He says this will lead to more funding and guidance in their efforts. He adds that as the industry grows and develops, it will attract more highly trained and skilled workers. He says the combination of research and commercialization will create its own ecosystem.

“The key word is collaboration,” Greenberg says, “between the universities and their partners. We’ve inventoried several hundred [ongoing] research projects among the universities. We don’t need to create a hub. It’s here. This industry is here. We just need to promote it and publicize it worldwide. We want to raise our visibility, to create the highest level of prestige. Our marine research potential is unmatched anywhere in the world. Everybody sees that potential. It helps the ecology. It helps South Florida. It could open the door to more research and funding. It all starts with collaboration.”

Greenberg is delighted to talk about some of the many fascinating research projects already underway. He says one can go to FAU’s Harbor Branch research facility in Fort Pierce and taste a salad made with sea asparagus. Some other areas of ongoing research at local universities are growing shrimp and algae, as well as coral that’s immune to disease.

Keeping South Florida’s coral reef alive and well is one major goal of researchers. The reef extends from Martin County to the Florida Keys. “We’re doing a lot of research on our coral reefs,” says Richard Dodge, dean of Nova Southeastern University’s Halmos College of Natural Science and Oceanography. “That’s one of our specialties.”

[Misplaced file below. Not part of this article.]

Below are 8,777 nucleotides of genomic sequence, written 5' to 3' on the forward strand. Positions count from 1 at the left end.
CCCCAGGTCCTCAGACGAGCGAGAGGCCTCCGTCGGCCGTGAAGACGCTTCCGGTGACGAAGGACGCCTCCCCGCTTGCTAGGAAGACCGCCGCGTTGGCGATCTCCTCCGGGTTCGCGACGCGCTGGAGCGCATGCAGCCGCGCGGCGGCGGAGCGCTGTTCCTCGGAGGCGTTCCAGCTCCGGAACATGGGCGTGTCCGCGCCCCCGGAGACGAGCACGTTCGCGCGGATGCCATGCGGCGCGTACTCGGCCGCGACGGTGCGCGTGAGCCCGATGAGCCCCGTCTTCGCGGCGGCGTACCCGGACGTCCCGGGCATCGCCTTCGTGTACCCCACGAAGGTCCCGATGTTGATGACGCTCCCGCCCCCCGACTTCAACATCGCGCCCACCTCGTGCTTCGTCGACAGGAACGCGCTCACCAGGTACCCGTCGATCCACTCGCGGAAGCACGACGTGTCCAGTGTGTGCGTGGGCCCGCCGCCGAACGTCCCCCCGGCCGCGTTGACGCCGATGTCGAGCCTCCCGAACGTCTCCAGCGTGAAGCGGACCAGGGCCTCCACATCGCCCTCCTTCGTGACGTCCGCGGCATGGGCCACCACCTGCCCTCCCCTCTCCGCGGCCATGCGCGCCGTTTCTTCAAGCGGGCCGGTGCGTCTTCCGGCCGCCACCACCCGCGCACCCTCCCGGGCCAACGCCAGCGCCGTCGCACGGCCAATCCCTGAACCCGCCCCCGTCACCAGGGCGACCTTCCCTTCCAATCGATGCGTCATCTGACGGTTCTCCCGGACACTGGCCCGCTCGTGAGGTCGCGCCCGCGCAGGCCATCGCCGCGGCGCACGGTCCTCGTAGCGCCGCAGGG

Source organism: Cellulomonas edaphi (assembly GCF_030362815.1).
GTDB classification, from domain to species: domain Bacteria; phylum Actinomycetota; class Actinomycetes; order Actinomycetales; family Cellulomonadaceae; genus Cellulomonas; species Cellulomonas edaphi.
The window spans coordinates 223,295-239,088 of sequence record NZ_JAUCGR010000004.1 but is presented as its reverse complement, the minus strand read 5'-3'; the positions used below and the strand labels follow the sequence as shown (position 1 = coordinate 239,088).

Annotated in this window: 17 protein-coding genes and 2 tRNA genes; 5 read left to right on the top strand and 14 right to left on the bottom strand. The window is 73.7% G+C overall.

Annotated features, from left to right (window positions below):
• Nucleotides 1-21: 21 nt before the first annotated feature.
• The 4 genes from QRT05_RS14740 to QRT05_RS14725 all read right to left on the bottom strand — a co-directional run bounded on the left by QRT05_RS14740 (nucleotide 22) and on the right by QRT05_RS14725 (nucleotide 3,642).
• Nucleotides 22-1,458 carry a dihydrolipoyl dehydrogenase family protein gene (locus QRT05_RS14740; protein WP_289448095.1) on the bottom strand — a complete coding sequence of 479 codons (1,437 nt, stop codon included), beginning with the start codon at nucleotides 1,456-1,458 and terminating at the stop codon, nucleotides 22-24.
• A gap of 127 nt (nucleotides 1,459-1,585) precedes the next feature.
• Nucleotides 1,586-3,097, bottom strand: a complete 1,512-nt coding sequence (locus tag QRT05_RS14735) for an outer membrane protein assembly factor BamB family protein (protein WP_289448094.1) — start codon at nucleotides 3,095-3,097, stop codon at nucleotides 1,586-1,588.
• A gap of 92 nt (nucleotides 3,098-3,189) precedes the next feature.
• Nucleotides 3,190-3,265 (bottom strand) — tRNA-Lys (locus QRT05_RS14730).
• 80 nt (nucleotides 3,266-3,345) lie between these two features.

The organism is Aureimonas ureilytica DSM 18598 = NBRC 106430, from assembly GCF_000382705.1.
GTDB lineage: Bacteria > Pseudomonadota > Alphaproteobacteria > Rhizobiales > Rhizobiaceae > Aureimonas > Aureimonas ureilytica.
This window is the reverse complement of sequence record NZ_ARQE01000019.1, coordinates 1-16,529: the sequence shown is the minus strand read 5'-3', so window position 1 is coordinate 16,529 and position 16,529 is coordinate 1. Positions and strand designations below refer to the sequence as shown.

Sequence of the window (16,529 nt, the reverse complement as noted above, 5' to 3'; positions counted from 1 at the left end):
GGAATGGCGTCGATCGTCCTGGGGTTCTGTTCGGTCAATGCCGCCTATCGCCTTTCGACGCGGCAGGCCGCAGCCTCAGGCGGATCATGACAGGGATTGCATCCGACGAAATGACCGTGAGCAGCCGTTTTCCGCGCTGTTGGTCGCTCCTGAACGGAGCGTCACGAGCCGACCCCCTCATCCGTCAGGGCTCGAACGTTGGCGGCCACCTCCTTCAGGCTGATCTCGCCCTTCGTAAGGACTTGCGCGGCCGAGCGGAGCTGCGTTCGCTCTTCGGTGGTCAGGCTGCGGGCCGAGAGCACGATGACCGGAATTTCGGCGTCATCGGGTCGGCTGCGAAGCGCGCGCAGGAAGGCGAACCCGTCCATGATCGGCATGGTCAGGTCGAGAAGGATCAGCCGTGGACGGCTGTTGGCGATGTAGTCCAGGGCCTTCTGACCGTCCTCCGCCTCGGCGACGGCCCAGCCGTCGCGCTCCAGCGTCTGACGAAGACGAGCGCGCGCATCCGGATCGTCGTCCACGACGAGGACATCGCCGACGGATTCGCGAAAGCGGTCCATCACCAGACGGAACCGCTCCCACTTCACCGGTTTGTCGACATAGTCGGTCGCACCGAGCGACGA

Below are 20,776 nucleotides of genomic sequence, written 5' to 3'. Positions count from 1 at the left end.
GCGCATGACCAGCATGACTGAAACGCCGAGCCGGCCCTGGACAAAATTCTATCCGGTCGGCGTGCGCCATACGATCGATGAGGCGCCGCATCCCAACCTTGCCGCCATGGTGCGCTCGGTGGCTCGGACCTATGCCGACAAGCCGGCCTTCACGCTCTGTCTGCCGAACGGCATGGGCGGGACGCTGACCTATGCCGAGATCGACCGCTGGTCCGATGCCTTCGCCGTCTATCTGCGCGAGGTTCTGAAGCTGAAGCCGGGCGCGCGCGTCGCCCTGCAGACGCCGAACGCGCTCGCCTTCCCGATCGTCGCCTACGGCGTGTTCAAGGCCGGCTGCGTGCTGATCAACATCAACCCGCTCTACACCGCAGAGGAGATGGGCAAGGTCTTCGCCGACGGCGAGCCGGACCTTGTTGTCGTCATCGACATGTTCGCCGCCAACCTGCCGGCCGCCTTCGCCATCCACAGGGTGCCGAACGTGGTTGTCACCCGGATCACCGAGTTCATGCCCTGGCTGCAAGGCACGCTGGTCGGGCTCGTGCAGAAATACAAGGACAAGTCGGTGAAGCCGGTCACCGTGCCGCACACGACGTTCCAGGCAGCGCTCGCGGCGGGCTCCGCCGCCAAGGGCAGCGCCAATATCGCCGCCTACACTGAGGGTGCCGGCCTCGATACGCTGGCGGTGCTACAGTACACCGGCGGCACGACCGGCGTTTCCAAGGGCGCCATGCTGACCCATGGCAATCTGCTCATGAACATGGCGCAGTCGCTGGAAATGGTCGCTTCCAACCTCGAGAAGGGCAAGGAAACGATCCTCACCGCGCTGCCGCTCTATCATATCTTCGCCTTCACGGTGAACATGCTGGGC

Dodge says local reefs are under stress and suffering from disease. “We’re trying to stop the disease spread,” he says. “Coral reefs are valuable. They perform a great service to people. They provide us with fish and are wave and tidal surge buffers from hurricanes and storms. The diving and recreation industries are huge. A reef damaged by a storm can be repaired and protected.”

At the University of Miami’s Rosenstiel School of Marine and Atmospheric Science, researchers are using the latest technology to enhance knowledge of genes, gene expression and genetic adaptation, thereby learning how animals work, evolve and adapt. Studies on several fish species are providing new insights into why genes are important to human health. Additionally, the school is actively involved on research in shark conservation.

And, yes, sea asparagus is just one of the many aquaculture—or aquafarming—products being researched and grown at FAU’s Harbor Branch Oceanographic Institute in Fort Pierce.

“We do a lot of aquaculture research here,” says Executive Director James Sullivan. “We work on anything from growing sea veggies to stock restoration. We’re restocking the bonefish population in the state. Its population has been declining and it’s a really big sports fish.”

He says aquaculture has great potential for commercialization. In fact, the organization already has contracted with two firms. He says researchers are looking for better, more-efficient ways of growing shrimp, shellfish, sea vegetables, as well as pompano and redfish. “Aquaculture is not harmful to the environment,” he says. “Fifty percent of our seafood comes from aquaculture, which has huge commercial potential. The U.S. has only a small percentage of the world market.” ♦